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Math for Kids23 chapters | 325 lessons

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Instructor:
*Jeremy Cook*

I have been teaching elementary school for 16 years. I have extensive experience in lesson and curriculum development and educational technology.

They say a picture is worth a thousand words. The same is true in math. Graphs are visual pictures of numbers and data, and they can show us what those numbers are saying. This lesson will explain what a histogram is and how it shows a picture of data.

A **histogram** is a type of graph that shows data in the form of a picture. **Data** is facts and statistics collected to analyze or reference. When data is collected, no matter what type of data that is, it's most often put into a graph so we can visually see what the numbers are saying.

A histogram is very similar to a bar graph. The main difference between the two is that a **bar graph** usually has a single value that names each bar, and a histogram has a **range** of numbers that name each bar.

Different charts and graphs are used depending on what kind of data you are working with and how the data is organized. Histograms are used when you have data that falls in ranges, whereas a bar graph shows data for a specific number or name.

Let's look at an example. Imagine you want to ask 200 people if they like pickle ice cream. But you want to know more than just who likes and dislikes that flavor, you also want to know the ages of those people who like the ice cream the most and the ages of those people who like it the least. So you use a histogram.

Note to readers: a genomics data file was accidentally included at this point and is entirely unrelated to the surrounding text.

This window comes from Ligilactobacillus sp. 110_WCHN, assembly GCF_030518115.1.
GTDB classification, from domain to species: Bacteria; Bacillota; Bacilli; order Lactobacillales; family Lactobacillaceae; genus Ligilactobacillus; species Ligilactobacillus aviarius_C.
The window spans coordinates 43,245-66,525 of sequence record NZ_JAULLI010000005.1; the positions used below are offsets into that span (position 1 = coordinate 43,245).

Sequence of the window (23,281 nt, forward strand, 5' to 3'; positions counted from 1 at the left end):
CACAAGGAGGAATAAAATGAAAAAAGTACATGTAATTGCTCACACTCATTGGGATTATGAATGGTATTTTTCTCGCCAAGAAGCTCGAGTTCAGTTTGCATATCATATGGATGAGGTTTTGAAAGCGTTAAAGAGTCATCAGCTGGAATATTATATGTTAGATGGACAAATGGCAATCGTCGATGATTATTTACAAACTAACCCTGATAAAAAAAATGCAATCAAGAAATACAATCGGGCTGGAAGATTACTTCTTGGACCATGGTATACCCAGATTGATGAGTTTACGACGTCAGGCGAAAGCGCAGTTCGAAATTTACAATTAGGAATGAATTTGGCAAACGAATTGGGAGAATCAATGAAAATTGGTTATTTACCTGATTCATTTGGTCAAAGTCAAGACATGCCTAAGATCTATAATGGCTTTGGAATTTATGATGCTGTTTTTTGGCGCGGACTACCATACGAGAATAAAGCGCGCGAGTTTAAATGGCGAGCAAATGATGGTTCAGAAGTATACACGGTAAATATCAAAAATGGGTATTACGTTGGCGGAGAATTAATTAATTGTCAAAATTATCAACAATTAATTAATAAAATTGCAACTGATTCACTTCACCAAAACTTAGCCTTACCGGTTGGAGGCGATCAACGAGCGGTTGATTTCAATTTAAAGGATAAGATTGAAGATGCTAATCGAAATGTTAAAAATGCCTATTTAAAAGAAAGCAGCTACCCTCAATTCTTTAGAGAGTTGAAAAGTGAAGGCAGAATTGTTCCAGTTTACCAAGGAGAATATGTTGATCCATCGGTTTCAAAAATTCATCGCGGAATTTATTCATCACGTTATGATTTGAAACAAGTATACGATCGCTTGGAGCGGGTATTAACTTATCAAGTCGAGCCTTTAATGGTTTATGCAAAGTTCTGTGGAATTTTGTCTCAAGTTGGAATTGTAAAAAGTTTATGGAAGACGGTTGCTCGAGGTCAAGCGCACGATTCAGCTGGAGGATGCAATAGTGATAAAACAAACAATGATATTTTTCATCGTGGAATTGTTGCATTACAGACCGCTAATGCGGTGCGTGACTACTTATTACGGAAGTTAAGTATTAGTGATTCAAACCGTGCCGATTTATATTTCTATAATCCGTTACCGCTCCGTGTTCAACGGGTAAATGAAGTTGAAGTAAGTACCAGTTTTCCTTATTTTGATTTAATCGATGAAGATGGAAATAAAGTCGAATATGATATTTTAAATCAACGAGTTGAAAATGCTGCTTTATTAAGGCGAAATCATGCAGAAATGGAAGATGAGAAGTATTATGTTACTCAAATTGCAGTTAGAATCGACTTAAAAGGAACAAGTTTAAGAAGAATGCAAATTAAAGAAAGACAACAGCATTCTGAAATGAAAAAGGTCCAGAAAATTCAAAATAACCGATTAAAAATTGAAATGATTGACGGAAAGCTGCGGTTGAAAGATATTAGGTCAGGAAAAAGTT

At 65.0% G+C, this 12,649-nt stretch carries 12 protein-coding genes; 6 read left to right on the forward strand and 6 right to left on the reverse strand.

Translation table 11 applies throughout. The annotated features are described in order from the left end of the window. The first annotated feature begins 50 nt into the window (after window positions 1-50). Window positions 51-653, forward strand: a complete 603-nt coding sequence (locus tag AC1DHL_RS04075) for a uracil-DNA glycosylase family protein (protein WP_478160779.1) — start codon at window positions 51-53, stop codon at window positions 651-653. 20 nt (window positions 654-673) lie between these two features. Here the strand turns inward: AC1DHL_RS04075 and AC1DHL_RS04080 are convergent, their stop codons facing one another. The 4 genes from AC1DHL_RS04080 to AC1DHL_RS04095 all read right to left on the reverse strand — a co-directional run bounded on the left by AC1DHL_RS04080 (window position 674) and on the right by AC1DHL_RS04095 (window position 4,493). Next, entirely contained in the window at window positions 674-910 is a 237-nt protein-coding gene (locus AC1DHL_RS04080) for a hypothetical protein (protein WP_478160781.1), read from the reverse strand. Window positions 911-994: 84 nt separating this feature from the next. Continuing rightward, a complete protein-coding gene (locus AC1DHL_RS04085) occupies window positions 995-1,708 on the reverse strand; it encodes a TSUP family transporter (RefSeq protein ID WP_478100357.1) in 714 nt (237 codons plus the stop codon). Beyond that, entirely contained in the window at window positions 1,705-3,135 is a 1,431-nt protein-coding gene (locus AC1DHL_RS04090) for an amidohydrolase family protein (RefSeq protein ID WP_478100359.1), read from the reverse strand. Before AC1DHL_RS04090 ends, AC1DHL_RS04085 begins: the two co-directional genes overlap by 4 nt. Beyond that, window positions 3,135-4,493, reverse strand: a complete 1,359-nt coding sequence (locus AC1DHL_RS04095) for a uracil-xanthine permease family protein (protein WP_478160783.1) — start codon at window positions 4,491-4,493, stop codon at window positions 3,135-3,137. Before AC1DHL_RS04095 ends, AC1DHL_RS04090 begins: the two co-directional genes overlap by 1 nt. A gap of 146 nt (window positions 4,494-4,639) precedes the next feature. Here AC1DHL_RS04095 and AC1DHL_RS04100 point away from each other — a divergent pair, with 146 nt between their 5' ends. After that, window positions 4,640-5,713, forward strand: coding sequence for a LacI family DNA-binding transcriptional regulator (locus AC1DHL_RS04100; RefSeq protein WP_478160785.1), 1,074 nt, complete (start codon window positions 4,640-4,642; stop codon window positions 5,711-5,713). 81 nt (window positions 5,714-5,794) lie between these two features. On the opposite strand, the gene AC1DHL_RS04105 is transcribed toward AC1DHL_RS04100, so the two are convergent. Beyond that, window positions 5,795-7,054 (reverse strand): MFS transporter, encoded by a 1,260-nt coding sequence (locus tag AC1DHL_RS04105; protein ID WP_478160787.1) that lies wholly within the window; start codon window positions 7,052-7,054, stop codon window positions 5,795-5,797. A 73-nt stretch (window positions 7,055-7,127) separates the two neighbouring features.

Chances are, out of 200 people, you'd have a lot of different ages, so making a bar for each year would make too big a graph. Instead, you would make age ranges. So one range could be 3 years to 10 years, then you could have 11 years to 21 years, and so on. Each range would be a bar and every person who liked the ice cream would give their age and would fall into one of those ranges. Then you could see what age range liked pickle ice cream the most and what range liked it the least.

If you look at the chart, you can see that each bar represents an age group. Since the highest bar is the blue bar, we can look at the key and see that the blue bar is people ages 3 to 10 years old. They had the most people who liked the ice cream. The shortest bar is people aged 80-plus.

All histograms have information across the bottom of the graph and information along one side. Generally, the numerical value goes along the side, so in the pickle ice cream data, the numbers along the side are how many people like the ice cream. The ranges of data usually go along the bottom under each bar. How large the range and how many bars you have always depends on the type of data you have.

Let's look at another example. You want to measure each cherry tree in your orchard. Putting each tree as a bar in a regular bar graph wouldn't work, so you make a histogram. You place numbers on the left of the histogram to show how many trees there are and label each bar on the bottom with a range of height. Then you would draw up each bar to meet how many trees were in that range. So in this example, the first bar ranges from 60 to 65 feet, and 3 trees measured in that range, so the bar is drawn to meet the 3 on the left side.

A **histogram** is similar to a bar graph and visually represents **data**. Each bar represents a **range** of numbers that is determined by the kind of data. To make the histogram, you set numbers along the side for the bar height and ranges for each of the bars. Then you draw the bar's height based on the data.

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Math for Kids23 chapters | 325 lessons

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